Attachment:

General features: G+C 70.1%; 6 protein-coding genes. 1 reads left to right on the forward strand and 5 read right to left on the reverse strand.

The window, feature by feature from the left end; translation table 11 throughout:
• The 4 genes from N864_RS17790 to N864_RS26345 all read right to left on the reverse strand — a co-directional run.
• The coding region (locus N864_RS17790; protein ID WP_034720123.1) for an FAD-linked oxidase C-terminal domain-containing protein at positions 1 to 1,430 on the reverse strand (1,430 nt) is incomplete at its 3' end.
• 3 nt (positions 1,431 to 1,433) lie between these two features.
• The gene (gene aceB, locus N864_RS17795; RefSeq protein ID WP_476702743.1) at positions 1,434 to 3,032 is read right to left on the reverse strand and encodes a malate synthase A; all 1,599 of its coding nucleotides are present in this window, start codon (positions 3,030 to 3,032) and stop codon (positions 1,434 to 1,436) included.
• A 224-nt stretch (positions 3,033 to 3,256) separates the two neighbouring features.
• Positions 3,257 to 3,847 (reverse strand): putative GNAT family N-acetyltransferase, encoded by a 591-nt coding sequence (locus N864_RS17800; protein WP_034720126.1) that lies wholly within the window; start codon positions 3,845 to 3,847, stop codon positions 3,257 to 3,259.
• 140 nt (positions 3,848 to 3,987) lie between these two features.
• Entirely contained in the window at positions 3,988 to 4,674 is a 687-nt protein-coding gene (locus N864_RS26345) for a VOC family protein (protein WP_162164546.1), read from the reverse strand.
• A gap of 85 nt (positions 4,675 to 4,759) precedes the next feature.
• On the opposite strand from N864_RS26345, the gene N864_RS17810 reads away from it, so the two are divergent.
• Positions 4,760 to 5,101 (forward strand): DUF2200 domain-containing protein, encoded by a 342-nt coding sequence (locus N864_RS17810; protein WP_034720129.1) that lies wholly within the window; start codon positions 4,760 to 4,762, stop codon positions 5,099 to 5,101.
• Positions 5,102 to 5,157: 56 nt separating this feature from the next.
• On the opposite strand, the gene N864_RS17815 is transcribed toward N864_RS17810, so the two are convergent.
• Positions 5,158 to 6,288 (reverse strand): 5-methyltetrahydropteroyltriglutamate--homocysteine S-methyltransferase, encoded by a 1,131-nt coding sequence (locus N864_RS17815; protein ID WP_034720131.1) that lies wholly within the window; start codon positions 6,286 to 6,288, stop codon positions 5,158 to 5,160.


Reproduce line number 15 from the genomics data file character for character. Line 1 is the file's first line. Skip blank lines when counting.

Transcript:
• On the opposite strand, the gene N864_RS17815 is transcribed toward N864_RS17810, so the two are convergent.